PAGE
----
Hundreds detained, deaths reported amid Indonesia election protests
By Christine T. Tjandraningsih
JAKARTA, Kyodo - Hundreds of people were detained and some deaths have been reported in violent protests that broke out in Indonesia's capital Wednesday following the announcement of the final results of last month's presidential election.
In the early evening, there was a resumption of rock throwing by hundreds of rioters gathered around Bawaslu, Indonesia's election monitoring body, where protesters have been gathered since Tuesday morning.
Police said a total of 257 protesters had been detained, including 166 in West Jakarta where mobs carrying Molotov cocktails, rocks and firecrackers set fire to a police dormitory and dozens of cars.
Unsuccessful presidential candidate Prabowo Subianto and Jakarta Gov. Anies Baswedan, his staunch supporter, claimed that at least six people were killed in violence early Wednesday, with authorities trying to confirm the facts.
“Please stop! Please help us. We are not going to fire tear gas, but please stop throwing stones at us!” Central Jakarta Police Chief Harry Kurniawan told the mobs there, while at the same time asking security personnel to restrain themselves.
The police had earlier in the day used tear gas to try to disperse the protesters, composed mainly of supporters of Prabowo.
The election commission on Tuesday declared incumbent President Joko “Jokowi” Widodo the winner of the April 17 election, defeating Prabowo by a double-digit margin.
“The violence early this morning was not spontaneous,” National Police spokesman Muhammad Iqbal told a press conference, while suggesting some protestors were paid to foment unrest.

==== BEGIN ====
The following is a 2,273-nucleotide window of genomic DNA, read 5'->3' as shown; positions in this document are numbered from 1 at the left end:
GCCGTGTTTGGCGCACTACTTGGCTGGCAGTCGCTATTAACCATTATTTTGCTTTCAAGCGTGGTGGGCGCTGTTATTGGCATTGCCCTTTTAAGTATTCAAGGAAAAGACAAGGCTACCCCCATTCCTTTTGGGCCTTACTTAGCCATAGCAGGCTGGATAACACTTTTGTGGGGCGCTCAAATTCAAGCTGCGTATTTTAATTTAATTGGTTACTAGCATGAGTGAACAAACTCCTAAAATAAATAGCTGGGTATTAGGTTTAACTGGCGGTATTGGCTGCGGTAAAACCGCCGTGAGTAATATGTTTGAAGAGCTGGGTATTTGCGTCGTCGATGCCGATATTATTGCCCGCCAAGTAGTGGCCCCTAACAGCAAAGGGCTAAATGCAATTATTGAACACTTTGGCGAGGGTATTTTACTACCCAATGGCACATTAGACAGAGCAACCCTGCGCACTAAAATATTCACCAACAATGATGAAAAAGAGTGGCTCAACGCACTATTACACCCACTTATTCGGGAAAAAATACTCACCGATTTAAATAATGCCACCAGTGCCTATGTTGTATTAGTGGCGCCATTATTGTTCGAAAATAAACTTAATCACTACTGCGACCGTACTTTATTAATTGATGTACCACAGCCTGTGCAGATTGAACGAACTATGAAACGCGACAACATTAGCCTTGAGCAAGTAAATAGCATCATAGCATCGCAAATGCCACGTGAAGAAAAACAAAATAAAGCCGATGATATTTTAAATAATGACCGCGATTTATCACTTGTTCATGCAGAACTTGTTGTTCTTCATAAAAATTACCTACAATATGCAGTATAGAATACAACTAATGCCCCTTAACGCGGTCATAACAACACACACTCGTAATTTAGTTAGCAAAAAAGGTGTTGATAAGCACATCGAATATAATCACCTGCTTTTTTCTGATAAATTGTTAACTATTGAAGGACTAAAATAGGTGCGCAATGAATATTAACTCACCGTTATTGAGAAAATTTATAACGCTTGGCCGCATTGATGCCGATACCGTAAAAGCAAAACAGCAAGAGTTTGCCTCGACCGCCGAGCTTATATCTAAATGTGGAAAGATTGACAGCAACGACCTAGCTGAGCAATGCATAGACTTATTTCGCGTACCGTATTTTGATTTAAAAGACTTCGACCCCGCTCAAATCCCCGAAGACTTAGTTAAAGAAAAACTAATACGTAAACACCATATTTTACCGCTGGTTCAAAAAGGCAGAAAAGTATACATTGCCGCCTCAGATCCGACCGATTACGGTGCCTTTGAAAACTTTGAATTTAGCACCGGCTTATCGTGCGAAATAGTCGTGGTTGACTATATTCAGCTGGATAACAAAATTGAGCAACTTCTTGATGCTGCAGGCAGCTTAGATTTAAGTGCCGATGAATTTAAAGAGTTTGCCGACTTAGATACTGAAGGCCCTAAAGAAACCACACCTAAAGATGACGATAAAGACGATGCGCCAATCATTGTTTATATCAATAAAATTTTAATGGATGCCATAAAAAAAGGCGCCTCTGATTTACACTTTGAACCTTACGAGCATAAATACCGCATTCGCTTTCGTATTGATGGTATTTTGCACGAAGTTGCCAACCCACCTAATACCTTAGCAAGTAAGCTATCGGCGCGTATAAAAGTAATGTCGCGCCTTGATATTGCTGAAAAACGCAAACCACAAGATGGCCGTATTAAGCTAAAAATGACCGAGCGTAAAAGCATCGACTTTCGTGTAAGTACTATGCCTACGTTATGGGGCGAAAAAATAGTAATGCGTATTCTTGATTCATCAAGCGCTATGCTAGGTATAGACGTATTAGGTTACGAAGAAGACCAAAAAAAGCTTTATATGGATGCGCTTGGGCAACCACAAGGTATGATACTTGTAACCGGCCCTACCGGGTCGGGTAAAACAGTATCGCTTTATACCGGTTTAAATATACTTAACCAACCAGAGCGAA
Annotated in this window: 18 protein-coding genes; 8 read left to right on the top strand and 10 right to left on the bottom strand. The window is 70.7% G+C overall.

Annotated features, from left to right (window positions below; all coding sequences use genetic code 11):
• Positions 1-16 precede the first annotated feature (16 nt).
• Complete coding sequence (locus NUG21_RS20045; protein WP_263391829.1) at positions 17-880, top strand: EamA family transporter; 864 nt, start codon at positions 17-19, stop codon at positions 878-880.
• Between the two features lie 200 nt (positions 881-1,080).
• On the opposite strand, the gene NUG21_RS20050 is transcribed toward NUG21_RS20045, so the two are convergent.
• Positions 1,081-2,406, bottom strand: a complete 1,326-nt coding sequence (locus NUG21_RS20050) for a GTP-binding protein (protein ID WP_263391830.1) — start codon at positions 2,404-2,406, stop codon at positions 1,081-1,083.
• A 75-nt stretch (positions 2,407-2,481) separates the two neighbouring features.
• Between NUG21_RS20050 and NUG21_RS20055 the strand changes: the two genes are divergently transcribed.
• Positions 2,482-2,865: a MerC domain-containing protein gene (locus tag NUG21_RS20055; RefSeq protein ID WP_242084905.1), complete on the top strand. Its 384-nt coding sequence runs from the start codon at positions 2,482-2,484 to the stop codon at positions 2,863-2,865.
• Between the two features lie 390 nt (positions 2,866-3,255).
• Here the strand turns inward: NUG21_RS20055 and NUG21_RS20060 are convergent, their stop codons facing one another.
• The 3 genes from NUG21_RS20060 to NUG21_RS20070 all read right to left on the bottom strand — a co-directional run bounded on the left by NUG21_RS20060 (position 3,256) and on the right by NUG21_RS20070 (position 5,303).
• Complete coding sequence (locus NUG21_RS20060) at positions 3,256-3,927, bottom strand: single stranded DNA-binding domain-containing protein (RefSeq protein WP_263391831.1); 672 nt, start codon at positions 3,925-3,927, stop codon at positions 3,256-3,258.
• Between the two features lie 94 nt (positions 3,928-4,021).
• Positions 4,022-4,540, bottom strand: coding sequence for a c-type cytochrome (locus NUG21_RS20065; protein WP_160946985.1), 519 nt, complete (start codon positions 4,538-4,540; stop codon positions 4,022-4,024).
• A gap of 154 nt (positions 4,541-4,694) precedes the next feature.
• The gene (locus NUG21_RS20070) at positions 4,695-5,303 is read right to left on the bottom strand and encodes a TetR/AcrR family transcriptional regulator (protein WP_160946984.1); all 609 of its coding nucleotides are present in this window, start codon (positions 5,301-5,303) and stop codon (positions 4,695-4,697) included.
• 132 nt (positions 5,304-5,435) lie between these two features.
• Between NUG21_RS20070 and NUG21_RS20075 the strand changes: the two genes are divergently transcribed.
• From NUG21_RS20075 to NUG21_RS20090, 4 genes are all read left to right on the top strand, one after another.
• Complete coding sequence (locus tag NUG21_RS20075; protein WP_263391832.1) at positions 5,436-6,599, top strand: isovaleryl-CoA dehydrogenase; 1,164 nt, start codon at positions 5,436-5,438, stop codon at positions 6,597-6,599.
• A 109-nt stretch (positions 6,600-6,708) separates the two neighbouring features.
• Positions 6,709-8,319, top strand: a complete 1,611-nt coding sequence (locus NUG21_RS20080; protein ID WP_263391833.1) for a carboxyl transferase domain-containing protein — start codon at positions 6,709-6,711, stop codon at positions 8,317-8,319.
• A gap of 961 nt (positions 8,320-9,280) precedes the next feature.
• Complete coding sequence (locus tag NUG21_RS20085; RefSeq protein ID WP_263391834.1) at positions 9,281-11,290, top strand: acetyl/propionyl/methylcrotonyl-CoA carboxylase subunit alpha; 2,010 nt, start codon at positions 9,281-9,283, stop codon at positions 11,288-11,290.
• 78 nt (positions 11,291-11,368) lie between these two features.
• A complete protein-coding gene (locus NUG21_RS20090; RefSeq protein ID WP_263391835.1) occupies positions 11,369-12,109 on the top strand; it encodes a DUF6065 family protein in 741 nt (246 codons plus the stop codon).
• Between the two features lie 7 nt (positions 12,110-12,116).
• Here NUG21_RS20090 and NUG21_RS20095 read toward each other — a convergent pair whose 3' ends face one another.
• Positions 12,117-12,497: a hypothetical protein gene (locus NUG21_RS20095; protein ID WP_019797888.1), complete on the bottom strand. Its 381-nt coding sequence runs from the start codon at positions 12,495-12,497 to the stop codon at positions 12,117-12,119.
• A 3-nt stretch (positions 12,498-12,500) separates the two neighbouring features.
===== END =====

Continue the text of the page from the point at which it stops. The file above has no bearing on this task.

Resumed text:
Police said they found an ambulance filled with rocks and envelopes containing cash. A photo that went viral on social media shows such a vehicle bearing the logo of Prabowo's Gerindra Party.
Also Wednesday, Communication and Information Technology Minister Rudiantara announced that social media would be partially restricted to prevent the spread of hoaxes and provocations regarding the protests.
Responding to the violence, Jokowi told a press conference that he is “open to anybody to work together to build this country, to advance this country,” but warned he “will not tolerate anyone, especially rioters, trying to undermine the security and the process of democracy, the unity of this country that we very much love.”
“I will not give a space to the rioters...The military and police will firmly act in accordance to the prevailing law,” he added.
In a press conference Wednesday, Prabowo called on the security forces to stand with the people and not “be a vehicle to the powerful.”
“The uniforms you wear, the food you eat and the weapons you bear are all paid by the people. You are all the people's,” the 67-year-old former army general said.
Prabowo was speaking a day after he declared he does not accept the official vote count, alleging electoral fraud, and vowed to challenge the final vote tally before either the Constitutional Court or Bawaslu.
Security has been tightened in the capital since Monday, with soldiers and police officers seen on the streets and at many buildings. About 36,000 of them have been deployed across Jakarta, particularly around Bawaslu and the election commission.
Police fear that Islamic State-affiliated militants could use rallies or mass gatherings to attack crowds containing protesters, journalists and security personnel.
So far this month, 29 militants have been arrested on suspicion of planning such attacks, targeting demonstrations around the announcement of the election results. (Kyodo)
(Rudy Madanir and Sepsha Dewi Restiananingsih contributed to this article)